Before Covid he always knew where his article would be placed, but since the pandemic his stories have been published across the paper. “I have had stories in the metro section, in the national section and in the business section. I have not been in the arts section, but it’s only a matter of time,” he laughs.
He admits to feeling ever so slightly disconcerted. “I have one of the great jobs in journalism and what makes it great is that I have a connection with my audience who is really engaged. So, I worry that I have lost touch with my readership a bit,” he says.
At time of writing, four months after that last review, he is yet to start reviewing for his restaurant column again.
While he waits for that, he is enjoying the outdoor-dining scene. “I’d like to do that as long as it is happening. I think the outdoor restaurants are really interesting and I like being outdoors anyway, I am interested in this experiment we are running here putting people in parking spaces in the street,” he says. “I drive and I like my car, but I also think it is kind of crazy how much of the city is given over to cars; parking spaces don’t do much for the urban fabric.”
It’s is true there’s little certainty on how this will all shake out when the pandemic is over, but Wells is clear: “We may not know yet, but I am sure every single person in the sector feels there will be major changes to come out of this.”
Prateek Sadhu chef, Aditi Dugar, owner,
Masque Restaurant, Mumbai, India
Started by this enterprising pair in 2016, Masque has been a trailblazer on the Mumbai dining scene, pioneering a modern approach inspired in part by chef Prateek Sadhu’s time learning in kitchens abroad. Earlier this year it was named the One To Watch for Asia in the 2020 edition of Asia’s 50 Best Restaurants.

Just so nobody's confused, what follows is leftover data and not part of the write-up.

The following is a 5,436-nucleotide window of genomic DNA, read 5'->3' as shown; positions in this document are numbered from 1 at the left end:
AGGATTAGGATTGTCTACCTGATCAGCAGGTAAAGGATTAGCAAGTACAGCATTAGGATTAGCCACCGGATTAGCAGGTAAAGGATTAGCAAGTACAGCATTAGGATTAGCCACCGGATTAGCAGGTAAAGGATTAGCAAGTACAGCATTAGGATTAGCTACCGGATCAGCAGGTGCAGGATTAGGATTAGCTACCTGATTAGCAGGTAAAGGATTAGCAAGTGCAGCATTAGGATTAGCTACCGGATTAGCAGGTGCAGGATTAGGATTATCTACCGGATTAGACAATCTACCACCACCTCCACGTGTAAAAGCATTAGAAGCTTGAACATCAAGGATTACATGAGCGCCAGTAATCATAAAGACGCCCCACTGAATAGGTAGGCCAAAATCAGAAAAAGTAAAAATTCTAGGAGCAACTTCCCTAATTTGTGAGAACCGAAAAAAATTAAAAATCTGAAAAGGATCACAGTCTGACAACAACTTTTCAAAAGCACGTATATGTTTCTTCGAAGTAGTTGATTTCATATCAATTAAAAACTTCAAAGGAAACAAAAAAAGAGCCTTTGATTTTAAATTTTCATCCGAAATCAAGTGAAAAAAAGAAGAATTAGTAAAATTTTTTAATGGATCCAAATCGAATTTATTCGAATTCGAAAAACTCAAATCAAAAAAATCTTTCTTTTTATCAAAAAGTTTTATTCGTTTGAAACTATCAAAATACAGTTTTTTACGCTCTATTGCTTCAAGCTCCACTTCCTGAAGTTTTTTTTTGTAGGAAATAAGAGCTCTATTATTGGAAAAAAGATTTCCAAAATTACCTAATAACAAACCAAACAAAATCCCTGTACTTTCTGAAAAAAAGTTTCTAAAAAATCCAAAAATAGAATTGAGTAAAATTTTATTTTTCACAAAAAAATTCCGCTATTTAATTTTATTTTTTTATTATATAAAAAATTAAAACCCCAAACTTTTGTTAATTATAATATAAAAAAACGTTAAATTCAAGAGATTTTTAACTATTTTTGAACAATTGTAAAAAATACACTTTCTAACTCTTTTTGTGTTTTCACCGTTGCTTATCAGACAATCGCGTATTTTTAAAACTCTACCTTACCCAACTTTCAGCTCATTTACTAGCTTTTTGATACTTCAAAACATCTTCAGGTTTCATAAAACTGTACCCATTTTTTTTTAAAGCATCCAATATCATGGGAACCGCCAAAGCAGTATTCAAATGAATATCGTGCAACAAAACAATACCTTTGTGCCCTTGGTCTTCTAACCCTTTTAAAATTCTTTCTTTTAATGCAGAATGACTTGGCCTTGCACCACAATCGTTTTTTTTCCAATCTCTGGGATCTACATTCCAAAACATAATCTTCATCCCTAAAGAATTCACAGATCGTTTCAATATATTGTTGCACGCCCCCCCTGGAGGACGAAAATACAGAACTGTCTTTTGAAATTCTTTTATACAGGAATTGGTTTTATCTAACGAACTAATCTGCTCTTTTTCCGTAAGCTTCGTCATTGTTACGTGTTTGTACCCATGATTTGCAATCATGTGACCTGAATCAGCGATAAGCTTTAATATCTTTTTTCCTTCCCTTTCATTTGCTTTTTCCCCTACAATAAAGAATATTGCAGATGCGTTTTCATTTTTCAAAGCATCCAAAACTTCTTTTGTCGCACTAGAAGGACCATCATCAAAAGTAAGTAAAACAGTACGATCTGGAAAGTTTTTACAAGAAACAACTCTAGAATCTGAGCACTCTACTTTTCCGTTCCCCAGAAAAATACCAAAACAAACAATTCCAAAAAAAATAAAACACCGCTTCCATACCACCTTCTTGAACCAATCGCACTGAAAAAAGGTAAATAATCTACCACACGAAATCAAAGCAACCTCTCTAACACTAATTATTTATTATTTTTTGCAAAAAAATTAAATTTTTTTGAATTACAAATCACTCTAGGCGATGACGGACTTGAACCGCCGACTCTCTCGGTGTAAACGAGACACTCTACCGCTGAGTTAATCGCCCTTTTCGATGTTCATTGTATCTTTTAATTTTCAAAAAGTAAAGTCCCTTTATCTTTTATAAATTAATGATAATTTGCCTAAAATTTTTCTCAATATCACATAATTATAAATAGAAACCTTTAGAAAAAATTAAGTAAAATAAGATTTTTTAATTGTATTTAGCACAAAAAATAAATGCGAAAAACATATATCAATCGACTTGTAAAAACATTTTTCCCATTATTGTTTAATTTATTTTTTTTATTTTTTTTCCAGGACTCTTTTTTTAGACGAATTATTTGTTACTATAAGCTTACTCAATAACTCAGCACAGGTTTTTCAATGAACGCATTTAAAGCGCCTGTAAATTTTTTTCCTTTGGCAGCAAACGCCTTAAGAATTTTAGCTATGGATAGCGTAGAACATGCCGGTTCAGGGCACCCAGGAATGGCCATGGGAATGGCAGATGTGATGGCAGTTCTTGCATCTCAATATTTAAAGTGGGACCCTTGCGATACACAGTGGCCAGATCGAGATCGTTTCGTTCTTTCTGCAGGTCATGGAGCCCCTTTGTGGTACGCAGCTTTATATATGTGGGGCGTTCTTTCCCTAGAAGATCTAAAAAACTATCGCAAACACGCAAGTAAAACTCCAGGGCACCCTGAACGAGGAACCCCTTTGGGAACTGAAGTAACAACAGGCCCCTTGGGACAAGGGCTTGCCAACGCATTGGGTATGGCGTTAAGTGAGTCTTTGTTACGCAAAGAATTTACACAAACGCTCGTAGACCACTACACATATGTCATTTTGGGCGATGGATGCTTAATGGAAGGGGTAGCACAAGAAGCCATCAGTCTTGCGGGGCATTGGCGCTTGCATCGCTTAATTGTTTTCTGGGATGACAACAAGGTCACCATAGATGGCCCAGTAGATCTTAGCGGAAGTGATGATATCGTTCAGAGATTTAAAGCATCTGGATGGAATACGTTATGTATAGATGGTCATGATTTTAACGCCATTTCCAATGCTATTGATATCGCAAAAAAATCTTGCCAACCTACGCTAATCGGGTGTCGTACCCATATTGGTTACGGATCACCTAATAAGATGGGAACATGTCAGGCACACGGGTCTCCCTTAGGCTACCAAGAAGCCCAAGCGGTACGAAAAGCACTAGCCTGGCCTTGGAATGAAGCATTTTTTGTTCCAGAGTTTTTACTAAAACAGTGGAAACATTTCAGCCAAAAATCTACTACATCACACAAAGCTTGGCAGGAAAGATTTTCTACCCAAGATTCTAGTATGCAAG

Restaurant director Aditi Dugar describes how the country and city have been severely affected by the pandemic. “India has been among the worst hit countries worldwide, and Mumbai’s numbers have been among the highest within. We have only just started opening up in pockets, varying from state to state,” she explains.
They made the decision to close the restaurant a week before the nationwide mandated lockdown on 25 March. By mid-April Masque had developed a delivery concept; a first for the restaurant.
“It’s been a big shift, going from a tasting menu-only restaurant to now doing only takeout, but we’ve been fortunate, all things considered,” says Sadhu. “It has been challenging, rewarding, frustrating and nerve-wracking – it’s kept us on our toes for sure. It’s been a tough time and quite frankly exhausting, but we’ve pulled through, and I am forever grateful to the diners who enabled that.”
At the time of writing, things are slowly opening up again in India. “Regulations vary between states and cities depending on the severity – but it’s hit the restaurant and hospitality sector hard and there hasn’t been any support in the form of bailouts or aid. Restaurants here in Mumbai aren’t open for dine-in yet,” says Dugar.
Resuming services after Covid-19 will be challenging, says Sadhu. “It has been heartbreaking to see the effects of the pandemic on the industry worldwide, and I don’t foresee bouncing back to be a quick and painless process. I think a fair amount of the damage done is irreparable,” he says, suggesting that technology will play a larger role moving forward.
“I do think in time – and with a vaccine, hopefully – we’ll be able to resume providing the sense of comfort that restaurants often do,” he says. “Eating out is, at heart, an act of community and shared experience, and those are things people will always seek out.”